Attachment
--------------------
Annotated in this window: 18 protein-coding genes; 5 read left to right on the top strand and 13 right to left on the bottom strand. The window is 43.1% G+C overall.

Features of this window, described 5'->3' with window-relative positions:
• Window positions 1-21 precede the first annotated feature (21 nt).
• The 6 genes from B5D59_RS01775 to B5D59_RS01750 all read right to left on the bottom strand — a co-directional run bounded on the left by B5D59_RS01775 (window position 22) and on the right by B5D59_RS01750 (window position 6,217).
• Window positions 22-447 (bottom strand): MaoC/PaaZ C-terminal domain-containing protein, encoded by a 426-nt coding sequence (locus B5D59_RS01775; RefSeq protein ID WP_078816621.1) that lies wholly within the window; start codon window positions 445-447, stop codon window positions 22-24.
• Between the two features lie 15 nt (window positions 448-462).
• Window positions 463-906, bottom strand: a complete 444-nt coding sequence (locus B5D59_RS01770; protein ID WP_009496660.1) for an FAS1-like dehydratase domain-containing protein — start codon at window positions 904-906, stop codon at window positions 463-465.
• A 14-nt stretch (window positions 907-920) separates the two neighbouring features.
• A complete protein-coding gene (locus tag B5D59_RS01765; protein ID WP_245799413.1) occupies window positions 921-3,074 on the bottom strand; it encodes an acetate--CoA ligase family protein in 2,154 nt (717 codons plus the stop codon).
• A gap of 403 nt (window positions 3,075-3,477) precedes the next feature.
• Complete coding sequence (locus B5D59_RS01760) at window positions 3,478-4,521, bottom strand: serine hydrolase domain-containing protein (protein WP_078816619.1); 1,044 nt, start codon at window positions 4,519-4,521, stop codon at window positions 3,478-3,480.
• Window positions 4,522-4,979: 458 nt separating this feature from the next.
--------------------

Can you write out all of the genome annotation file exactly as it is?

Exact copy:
Annotated in this window: 18 protein-coding genes; 5 read left to right on the top strand and 13 right to left on the bottom strand. The window is 43.1% G+C overall.

Features of this window, described 5'->3' with window-relative positions:
• Window positions 1-21 precede the first annotated feature (21 nt).
• The 6 genes from B5D59_RS01775 to B5D59_RS01750 all read right to left on the bottom strand — a co-directional run bounded on the left by B5D59_RS01775 (window position 22) and on the right by B5D59_RS01750 (window position 6,217).
• Window positions 22-447 (bottom strand): MaoC/PaaZ C-terminal domain-containing protein, encoded by a 426-nt coding sequence (locus B5D59_RS01775; RefSeq protein ID WP_078816621.1) that lies wholly within the window; start codon window positions 445-447, stop codon window positions 22-24.
• Between the two features lie 15 nt (window positions 448-462).
• Window positions 463-906, bottom strand: a complete 444-nt coding sequence (locus B5D59_RS01770; protein ID WP_009496660.1) for an FAS1-like dehydratase domain-containing protein — start codon at window positions 904-906, stop codon at window positions 463-465.
• A 14-nt stretch (window positions 907-920) separates the two neighbouring features.
• A complete protein-coding gene (locus tag B5D59_RS01765; protein ID WP_245799413.1) occupies window positions 921-3,074 on the bottom strand; it encodes an acetate--CoA ligase family protein in 2,154 nt (717 codons plus the stop codon).
• A gap of 403 nt (window positions 3,075-3,477) precedes the next feature.
• Complete coding sequence (locus B5D59_RS01760) at window positions 3,478-4,521, bottom strand: serine hydrolase domain-containing protein (protein WP_078816619.1); 1,044 nt, start codon at window positions 4,519-4,521, stop codon at window positions 3,478-3,480.
• Window positions 4,522-4,979: 458 nt separating this feature from the next.